Optical Mapping of Bacterial Plasmids
Bacteria that have acquired resistance to antibiotics represent one of the largest threats to human health and modern health care. The genes encoding resistance are frequently spread via the transfer of plasmids, which are circular double stranded DNA molecules separate from the chromosomal DNA of the bacteria. The increasing prevalence of resistant bacteria, in combination with the absence of new major discoveries of antimicrobial drugs, means that health care could soon be entering a “post-antibiotic er". Besides developing new drugs, methods capable of rapidly detecting bacteria that have acquired resistance to antibiotics are of paramount importance for clinical point of care applications.
In this Thesis, the development of an assay for rapid plasmid characterization is described. The method is based on optical DNA mapping using competitive binding of the fluorophore YOYO-1 and the sequence-specific, non-fluorescent, molecule netropsin, to DNA. The fluorescently labeled DNA is stretched in nanofluidic channels and imaged using fluorescence microscopy, enabling coarse-grained sequence information to be read from the intact plasmid at the single plasmid level. Additionally, an approach for gene detection on individual plasmids is described, combining the CRISPR/Cas9 system with optical DNA mapping.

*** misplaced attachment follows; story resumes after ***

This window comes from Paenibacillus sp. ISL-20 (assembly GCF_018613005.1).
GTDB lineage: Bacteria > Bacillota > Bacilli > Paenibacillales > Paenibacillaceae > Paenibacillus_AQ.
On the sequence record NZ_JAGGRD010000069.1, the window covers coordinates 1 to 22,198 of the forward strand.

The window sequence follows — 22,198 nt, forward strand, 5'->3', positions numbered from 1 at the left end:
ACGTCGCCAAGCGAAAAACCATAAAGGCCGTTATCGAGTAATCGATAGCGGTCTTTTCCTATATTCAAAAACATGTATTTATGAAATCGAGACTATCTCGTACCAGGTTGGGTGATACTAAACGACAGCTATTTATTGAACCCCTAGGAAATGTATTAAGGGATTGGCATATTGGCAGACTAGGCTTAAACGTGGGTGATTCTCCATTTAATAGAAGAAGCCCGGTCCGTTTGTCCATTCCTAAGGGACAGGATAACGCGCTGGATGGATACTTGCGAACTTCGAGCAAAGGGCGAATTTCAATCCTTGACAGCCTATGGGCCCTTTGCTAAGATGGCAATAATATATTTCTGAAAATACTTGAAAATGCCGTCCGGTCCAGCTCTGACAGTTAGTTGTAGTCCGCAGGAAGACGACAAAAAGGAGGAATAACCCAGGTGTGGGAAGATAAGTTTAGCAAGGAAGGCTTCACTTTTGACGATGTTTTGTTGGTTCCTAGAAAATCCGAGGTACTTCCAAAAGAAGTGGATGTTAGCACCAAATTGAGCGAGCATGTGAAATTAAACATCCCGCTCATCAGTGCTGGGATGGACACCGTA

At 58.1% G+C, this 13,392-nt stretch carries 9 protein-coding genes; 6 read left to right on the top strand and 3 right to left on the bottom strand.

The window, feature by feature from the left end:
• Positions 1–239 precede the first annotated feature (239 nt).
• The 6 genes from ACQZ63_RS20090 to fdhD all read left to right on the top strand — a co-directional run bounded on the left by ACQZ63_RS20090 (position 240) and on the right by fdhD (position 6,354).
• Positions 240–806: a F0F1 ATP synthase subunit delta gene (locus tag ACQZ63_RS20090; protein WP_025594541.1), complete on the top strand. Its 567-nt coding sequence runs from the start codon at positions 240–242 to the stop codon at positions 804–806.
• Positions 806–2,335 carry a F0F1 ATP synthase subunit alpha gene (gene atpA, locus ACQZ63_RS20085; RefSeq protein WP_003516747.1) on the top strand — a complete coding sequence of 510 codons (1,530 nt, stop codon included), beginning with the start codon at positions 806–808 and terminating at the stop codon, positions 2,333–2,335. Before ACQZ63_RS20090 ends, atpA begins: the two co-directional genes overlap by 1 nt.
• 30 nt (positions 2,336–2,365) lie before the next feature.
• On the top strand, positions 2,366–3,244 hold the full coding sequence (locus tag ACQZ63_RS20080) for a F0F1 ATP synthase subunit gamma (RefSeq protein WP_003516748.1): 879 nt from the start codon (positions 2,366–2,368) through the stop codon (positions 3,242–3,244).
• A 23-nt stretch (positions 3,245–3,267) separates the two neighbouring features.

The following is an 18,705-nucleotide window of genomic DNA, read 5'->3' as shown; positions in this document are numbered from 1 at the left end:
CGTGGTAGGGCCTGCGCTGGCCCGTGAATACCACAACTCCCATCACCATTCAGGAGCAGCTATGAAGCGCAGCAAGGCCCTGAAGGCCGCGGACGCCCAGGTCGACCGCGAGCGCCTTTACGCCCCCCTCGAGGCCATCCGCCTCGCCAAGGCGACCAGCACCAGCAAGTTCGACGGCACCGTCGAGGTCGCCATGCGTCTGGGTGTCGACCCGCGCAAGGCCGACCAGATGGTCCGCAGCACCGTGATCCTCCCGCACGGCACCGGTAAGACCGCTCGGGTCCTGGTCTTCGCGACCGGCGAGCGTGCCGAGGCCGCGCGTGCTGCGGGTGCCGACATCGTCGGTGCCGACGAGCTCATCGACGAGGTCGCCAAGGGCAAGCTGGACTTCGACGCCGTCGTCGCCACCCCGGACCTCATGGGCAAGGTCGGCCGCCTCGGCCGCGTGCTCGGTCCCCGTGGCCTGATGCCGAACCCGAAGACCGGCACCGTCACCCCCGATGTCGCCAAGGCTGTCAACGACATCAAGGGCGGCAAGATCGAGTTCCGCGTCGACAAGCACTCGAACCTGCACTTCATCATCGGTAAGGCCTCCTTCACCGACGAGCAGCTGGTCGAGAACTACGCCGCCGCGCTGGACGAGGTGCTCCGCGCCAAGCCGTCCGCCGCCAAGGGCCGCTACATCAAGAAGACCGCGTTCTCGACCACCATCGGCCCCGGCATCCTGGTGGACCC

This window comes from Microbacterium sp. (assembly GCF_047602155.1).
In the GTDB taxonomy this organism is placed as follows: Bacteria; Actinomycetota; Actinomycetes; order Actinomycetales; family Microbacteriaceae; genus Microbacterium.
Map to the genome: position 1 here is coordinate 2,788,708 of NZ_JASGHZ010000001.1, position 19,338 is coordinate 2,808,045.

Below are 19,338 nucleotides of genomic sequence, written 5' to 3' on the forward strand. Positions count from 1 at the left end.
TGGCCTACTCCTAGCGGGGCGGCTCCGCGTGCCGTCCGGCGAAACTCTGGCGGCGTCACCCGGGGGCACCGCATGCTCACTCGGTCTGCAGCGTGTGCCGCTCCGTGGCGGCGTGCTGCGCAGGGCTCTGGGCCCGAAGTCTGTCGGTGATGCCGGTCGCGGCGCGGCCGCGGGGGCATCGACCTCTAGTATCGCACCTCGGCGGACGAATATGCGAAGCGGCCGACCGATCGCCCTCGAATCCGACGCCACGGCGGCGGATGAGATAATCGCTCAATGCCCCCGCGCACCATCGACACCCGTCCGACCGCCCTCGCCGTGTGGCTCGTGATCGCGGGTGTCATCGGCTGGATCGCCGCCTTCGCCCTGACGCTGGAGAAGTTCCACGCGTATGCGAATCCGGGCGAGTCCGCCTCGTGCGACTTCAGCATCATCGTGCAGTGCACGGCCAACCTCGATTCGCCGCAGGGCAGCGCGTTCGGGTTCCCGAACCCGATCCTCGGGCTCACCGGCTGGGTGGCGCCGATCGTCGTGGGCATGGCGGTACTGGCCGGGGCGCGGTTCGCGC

The results demonstrate how the assay can be used to obtain the number of different plasmids in a sample, the size of each plasmid, an optical barcode for tracing and identification, as well as information about which plasmid that carries a specific (resistance) gene. Overall, the assay shows great potential as a first step of plasmid characterization in point of care diagnostics.